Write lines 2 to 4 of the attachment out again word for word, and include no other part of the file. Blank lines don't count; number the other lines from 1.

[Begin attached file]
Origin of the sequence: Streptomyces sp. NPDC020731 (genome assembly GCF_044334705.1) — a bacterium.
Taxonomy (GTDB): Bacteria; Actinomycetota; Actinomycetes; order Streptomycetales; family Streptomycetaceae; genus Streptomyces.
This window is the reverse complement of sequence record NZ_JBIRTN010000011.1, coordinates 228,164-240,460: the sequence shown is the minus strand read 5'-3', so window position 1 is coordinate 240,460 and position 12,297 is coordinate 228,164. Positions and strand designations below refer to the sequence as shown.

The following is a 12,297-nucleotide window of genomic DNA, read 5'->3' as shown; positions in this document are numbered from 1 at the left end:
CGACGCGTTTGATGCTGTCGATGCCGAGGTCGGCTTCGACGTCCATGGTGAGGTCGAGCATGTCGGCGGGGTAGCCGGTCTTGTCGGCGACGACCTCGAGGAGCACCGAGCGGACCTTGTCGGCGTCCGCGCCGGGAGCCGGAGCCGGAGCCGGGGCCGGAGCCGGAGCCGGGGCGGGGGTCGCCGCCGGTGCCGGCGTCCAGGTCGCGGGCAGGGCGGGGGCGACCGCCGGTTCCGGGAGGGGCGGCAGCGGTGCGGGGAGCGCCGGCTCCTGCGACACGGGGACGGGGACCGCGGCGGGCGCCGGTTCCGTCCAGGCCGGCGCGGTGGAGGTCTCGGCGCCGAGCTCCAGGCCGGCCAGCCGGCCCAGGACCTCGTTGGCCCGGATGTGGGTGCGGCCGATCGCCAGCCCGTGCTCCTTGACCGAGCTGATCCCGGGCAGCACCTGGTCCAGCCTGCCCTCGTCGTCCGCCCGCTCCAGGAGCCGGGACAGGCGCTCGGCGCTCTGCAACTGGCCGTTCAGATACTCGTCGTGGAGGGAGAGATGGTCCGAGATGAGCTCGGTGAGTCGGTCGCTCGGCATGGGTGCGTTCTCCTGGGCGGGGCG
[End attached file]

Taxonomy (GTDB): Bacteria; Actinomycetota; Actinomycetes; order Streptomycetales; family Streptomycetaceae; genus Streptomyces.
This window is the reverse complement of sequence record NZ_JBIRTN010000011.1, coordinates 228,164-240,460: the sequence shown is the minus strand read 5'-3', so window position 1 is coordinate 240,460 and position 12,297 is coordinate 228,164. Positions and strand designations below refer to the sequence as shown.

The following is a 12,297-nucleotide window of genomic DNA, read 5'->3' as shown; positions in this document are numbered from 1 at the left end: